No. 119 (2024)

    For teenagers and young adults today, it is difficult to dream. The social isolation of the COVID-19 pandemic, warnings of armed conflict due to instability within the current geo-political landscape, and overwhelming anxieties produced by the development of an ongoing climate crisis – the already challenging experience of adolescence is compounded by times of extreme uncertainty. To grow up in such a world can be an experience marked with apathy, despair, and sadness about the future. How can we help a generation of young people dare to imagine again?  

    This issue of YA Hotline explores the ‘power of imagination’ and poses a critical question: how might imagination be incorporated into library services? Given their historic proximity to learning and adolescent life, libraries have an important role to play in creating imaginative spaces, programming, and collections for their young adult patrons. This issue approaches the topic of imagination broadly, as a site for speculation, optimism, fantasy, and transformation within the minds of teenagers and young people. Libraries are uniquely positioned to promote imaginative learning; a generation that is able imagine something better, is the generation that will bring something better into reality. 

    No. 118 (2023)

    Vampires have been a popular staple of fiction for decades due largely in part to their fluidity. Able to serve as both hero and villain depending upon the author, vampires have a unique relatability to audiences due to their permanent status as an outsider, as the other, to an otherwise normal world. For teens trying to figure out their own identity, which often means pushing back against the norm, vampire fiction offers a way to feel powerful and to explore subject matter that may otherwise be considered taboo. In this hotline, we have provided articles examining the history and evolution of the vampire in fiction as well as a number of vamp-inspired resources including writing guides, work-out routines, book & movie reviews, and even a music playlist to help encourage both teens and adults follow their interests, no matter how ‘macabre’, and embrace the other.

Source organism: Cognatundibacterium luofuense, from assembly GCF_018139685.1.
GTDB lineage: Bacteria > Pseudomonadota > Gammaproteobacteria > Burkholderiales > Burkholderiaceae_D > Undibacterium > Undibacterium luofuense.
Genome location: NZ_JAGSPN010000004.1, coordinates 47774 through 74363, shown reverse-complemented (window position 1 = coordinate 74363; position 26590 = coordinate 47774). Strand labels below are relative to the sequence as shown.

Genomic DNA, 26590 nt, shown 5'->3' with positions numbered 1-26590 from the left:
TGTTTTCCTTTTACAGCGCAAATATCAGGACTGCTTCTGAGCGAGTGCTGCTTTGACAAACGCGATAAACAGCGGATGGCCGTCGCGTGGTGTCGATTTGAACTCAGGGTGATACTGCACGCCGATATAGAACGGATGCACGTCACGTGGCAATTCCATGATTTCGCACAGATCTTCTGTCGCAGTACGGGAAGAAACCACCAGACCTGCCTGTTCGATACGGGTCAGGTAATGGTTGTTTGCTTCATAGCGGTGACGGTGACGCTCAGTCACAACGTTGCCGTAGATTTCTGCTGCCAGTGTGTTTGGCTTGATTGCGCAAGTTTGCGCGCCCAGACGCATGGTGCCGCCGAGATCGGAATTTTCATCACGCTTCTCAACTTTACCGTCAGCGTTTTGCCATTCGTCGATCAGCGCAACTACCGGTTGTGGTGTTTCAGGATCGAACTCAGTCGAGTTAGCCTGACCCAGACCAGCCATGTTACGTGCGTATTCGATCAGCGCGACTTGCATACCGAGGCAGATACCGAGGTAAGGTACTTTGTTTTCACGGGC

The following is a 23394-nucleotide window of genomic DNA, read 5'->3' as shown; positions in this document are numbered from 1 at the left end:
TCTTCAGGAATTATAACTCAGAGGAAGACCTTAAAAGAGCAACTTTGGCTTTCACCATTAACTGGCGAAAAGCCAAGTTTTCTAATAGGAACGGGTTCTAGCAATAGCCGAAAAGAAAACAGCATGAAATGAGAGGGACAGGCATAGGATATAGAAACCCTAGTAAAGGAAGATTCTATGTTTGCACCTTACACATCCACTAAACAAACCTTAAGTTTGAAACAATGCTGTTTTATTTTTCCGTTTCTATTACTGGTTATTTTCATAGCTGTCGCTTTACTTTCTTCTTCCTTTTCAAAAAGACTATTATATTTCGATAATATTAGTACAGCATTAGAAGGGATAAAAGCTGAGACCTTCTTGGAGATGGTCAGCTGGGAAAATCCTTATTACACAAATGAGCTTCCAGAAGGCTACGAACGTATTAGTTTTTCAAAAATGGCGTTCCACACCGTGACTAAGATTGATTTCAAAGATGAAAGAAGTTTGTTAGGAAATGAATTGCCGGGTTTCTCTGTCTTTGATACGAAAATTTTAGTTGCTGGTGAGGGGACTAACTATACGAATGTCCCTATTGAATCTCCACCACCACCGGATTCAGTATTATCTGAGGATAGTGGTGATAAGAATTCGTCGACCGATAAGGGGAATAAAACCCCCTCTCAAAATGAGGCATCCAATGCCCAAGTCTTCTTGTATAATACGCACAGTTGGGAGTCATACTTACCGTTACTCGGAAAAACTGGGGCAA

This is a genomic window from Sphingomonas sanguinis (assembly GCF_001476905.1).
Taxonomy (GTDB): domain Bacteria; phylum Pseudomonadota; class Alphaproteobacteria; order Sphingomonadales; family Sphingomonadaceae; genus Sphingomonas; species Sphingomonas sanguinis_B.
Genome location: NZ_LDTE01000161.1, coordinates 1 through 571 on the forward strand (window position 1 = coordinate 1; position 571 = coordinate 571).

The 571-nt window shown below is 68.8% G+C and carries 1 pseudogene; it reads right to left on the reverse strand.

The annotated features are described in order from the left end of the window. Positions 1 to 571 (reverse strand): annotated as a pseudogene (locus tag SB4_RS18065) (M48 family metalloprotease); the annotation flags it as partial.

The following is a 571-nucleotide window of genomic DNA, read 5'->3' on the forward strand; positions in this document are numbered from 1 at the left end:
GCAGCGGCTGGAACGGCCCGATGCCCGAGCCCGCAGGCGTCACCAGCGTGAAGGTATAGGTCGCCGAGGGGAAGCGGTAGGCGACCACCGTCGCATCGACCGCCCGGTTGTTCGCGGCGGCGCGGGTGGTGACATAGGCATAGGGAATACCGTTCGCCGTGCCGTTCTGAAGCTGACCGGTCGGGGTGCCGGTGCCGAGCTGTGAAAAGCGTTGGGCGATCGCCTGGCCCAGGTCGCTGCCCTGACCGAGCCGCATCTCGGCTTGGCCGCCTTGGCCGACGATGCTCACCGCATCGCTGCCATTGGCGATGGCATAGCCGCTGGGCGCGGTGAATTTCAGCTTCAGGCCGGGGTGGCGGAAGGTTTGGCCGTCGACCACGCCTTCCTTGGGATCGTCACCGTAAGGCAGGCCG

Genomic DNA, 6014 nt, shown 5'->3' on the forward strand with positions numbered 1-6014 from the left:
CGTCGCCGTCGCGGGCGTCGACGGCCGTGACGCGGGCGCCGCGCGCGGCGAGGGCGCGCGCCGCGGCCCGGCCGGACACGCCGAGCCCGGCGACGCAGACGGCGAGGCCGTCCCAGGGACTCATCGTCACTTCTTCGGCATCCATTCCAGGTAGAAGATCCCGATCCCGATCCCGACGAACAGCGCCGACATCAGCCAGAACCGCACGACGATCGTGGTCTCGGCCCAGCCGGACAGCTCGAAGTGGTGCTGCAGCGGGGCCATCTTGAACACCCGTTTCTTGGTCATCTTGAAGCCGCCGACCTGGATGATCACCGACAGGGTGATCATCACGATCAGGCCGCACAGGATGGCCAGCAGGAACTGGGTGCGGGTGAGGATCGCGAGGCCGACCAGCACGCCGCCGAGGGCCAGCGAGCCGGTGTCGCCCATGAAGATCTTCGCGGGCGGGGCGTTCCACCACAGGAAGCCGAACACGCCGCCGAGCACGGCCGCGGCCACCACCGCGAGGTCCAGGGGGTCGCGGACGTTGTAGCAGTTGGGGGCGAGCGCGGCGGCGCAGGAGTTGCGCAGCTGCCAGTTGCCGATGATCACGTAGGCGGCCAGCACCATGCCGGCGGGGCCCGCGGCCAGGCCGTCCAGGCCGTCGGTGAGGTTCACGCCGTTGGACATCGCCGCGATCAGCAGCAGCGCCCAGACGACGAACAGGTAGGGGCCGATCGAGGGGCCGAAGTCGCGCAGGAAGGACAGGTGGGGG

No. 117 (2023)

    High Fantasy is a timeless young adult genre that continues to engage teens today. In this issue of the YA Hotline we explore the genre and the books, movies, video games and programs that are a part of this classic genre.

    No. 116 (2022)

    Do you feel like you need a break? Has the state of the world got you down recently? Well, fear no more! The Escapism issue of the YA Hotline is here to the rescue. Get ready to pack your bags and go on a plethora of adventures ranging from Dungeon‘s and Dragons to fictional desert towns where pterodactyls reign supreme. The Escapism issue can give you a taste of all your reality bending needs whether you want to start a library pro-am, recommend books or other media, or simply because you want an escape. Get ready to dive in!

    No. 115 (2022)

    This issue of the YA Hotline explores dystopian and post-apocalyptic young adult literature. Given the genres popularity and recent relevancy in light of everything that has happened in 2020 and beyond, they are important genres for teen librarians to consider when making book recommendations and developing programs.  The genres have always featured strong, empowering lead characters who take control of their situation, something which teens worldwide need now more than ever.  This issue comprises opinion pieces, helpful articles and infographics on the genre, programming ideas, and tools such as bibliographies to help teen libraries make the most of the genre.  

    No. 114 (2021)